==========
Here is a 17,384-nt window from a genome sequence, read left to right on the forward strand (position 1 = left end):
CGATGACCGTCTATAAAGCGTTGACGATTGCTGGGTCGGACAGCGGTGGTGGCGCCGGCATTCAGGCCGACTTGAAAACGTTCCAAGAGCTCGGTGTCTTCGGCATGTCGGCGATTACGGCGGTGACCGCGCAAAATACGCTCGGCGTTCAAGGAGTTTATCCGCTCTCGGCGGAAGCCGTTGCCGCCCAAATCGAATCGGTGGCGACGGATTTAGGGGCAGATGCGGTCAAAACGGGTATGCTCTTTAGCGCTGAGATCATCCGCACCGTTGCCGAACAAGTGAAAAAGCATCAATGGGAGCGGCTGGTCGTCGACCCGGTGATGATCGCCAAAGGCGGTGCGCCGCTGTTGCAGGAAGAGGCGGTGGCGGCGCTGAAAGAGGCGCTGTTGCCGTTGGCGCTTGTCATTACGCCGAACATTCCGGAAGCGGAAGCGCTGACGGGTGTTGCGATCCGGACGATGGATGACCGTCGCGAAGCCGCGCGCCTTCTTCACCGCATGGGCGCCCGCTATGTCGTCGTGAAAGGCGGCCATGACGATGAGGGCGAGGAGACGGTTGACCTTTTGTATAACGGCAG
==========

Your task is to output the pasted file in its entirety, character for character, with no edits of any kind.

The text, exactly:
Here is a 17,384-nt window from a genome sequence, read left to right on the forward strand (position 1 = left end):
CGATGACCGTCTATAAAGCGTTGACGATTGCTGGGTCGGACAGCGGTGGTGGCGCCGGCATTCAGGCCGACTTGAAAACGTTCCAAGAGCTCGGTGTCTTCGGCATGTCGGCGATTACGGCGGTGACCGCGCAAAATACGCTCGGCGTTCAAGGAGTTTATCCGCTCTCGGCGGAAGCCGTTGCCGCCCAAATCGAATCGGTGGCGACGGATTTAGGGGCAGATGCGGTCAAAACGGGTATGCTCTTTAGCGCTGAGATCATCCGCACCGTTGCCGAACAAGTGAAAAAGCATCAATGGGAGCGGCTGGTCGTCGACCCGGTGATGATCGCCAAAGGCGGTGCGCCGCTGTTGCAGGAAGAGGCGGTGGCGGCGCTGAAAGAGGCGCTGTTGCCGTTGGCGCTTGTCATTACGCCGAACATTCCGGAAGCGGAAGCGCTGACGGGTGTTGCGATCCGGACGATGGATGACCGTCGCGAAGCCGCGCGCCTTCTTCACCGCATGGGCGCCCGCTATGTCGTCGTGAAAGGCGGCCATGACGATGAGGGCGAGGAGACGGTTGACCTTTTGTATAACGGCAG